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Chest Discomfort After Stent Placement: How Long Does it Last?

Chest Discomfort After Stent Placement

Apr 22, 2024 | Blog

Stent placement is a cardiac procedure that treats narrowed or blocked coronary arteries. It aims to open up narrowed arteries to ensure that blood flow is easier. This process improves the heart function and relieves symptoms of heart disease.

During stent placement, a small mesh tube (the stent) is put into the narrowed or blocked coronary artery through a catheter placed in the blood vessel. Once in position, the stent is expanded to open up the artery. Chest pain is a common complaint amongst most patients after stent placement. The discomfort may be from the stretching of the artery by the stent, the healing process, or the procedure itself. It resolves within 24 hours in most cases.

As an advanced cardiac and vascular center, CACVI is dedicated to providing comprehensive care and innovative treatments for heart and vascular conditions, including coronary artery stenting. With over thirty years of expertise performing more than 15,000 successful vascular and cardiac procedures. Reach out to us now for a free consultation

In this blog, we will talk about the entire process of stent placement and when to seek help.

What is Stent Placement?

What is Stent Placement?

Stent placement is a procedure that aims to open narrowed or blocked arteries that supply blood to the heart. Also known as coronary angioplasty or percutaneous coronary intervention (PCI), it plays a role in the treatment and management of coronary artery disease, a leading cause of angina (chest pain), myocardial infarction (heart attack), and other forms of heart disease.

There are primarily two types of stents used in medical practice; Bare-metal Stents (BMS) and Drug-eluting Stents (DES). BMS are the traditional stents used to keep the artery open. They are less commonly used today due to a higher risk of restenosis. On the other hand, DES are stents coated with medication and slowly released to help prevent the artery from getting blocked again. They have a lower risk of restenosis. 

Stent placement stands as one of the most complex coronary interventions in medical practice overall. It starts with the preparation process where patients may undergo coronary angiography to assess the severity and location of the blockage. Then, a small incision is made in the wrist or groin to access the artery, and the catheter is inserted through the incision.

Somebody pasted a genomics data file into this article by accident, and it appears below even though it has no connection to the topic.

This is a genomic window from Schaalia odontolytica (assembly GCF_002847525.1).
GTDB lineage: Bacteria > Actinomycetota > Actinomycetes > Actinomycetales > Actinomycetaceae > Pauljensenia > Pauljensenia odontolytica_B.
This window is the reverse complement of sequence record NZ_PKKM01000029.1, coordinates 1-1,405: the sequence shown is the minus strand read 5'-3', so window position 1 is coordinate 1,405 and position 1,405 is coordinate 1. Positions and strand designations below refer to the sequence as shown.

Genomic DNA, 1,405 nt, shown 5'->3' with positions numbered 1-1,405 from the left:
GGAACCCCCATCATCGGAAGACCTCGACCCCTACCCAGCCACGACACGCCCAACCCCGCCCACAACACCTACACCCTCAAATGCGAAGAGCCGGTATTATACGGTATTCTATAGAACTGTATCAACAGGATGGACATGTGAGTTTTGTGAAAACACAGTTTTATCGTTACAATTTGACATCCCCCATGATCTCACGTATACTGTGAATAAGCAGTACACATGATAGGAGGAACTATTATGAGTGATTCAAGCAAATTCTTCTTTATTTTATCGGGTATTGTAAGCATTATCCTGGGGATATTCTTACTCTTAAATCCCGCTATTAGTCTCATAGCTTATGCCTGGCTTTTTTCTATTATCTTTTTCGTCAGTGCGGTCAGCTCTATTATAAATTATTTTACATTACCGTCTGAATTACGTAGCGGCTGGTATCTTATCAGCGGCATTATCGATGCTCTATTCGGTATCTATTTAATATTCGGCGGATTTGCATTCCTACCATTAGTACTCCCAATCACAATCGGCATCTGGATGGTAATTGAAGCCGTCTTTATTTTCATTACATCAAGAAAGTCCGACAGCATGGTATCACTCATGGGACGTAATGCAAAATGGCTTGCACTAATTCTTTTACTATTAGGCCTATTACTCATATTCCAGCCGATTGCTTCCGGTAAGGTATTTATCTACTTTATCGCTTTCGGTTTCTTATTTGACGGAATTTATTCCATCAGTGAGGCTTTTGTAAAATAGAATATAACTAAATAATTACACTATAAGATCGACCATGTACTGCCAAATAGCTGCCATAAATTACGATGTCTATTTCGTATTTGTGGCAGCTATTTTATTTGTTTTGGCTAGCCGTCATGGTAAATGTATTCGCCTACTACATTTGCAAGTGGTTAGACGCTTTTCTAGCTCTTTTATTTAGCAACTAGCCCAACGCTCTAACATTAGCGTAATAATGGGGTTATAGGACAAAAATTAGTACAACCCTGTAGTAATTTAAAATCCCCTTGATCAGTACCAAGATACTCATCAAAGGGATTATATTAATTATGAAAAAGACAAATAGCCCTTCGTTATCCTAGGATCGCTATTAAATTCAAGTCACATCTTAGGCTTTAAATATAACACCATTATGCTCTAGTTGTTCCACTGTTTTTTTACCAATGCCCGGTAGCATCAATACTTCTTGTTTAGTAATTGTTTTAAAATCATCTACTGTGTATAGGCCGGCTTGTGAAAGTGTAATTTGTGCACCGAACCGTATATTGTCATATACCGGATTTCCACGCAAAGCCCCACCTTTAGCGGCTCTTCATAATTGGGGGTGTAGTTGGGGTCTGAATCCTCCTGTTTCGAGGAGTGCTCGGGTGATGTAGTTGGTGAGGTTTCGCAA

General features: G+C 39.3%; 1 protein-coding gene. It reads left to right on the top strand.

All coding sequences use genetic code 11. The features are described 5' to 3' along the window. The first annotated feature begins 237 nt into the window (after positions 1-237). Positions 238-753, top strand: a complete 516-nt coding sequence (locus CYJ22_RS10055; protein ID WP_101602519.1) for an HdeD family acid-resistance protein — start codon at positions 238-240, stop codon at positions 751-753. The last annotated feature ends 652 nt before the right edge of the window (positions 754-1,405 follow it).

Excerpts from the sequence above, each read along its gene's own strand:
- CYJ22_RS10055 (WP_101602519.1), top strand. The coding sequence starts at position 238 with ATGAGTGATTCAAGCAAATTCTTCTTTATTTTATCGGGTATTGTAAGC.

To locate the blockage, a special dye is injected through the catheter and x-rays are taken to visualize the blockage. Then, the balloon is inflated to widen the artery. For the stent placement itself, a stent mounted on the balloon catheter is positioned in the newly widened part of the artery. When the balloon is inflated, the stent expands and locks in place to keep the artery open. Finally, the catheter and any other instruments are removed and the site of the incision is closed and bandaged. 

How Long Does Chest Discomfort Last After Stent Placement

How Long Does Chest Discomfort Last After Stent Placement

After stenting, patients often experience some degree of chest pain. It is a common part of the recovery process that lasts for about 24 hours following the procedure in most cases. It happens due to the artery’s expansion to accommodate the stent and the healing process that follows. The factors that influence the duration of discomfort in patients usually vary. Some of the factors include the patient’s level of pain tolerance, number of stents placed, location of the stent, overall health and risk factors, etc. 

When you begin to experience a decrease in the intensity of discomfort after a stent placement procedure, it is a sign of improvement and recovery. Typically, the discomfort reduces gradually and patients can resume normal activities. However, if the chest pain persists or worsens and symptoms of a heart attack occur, you should seek medical advice. 

Normal Post-Stent Placement Symptoms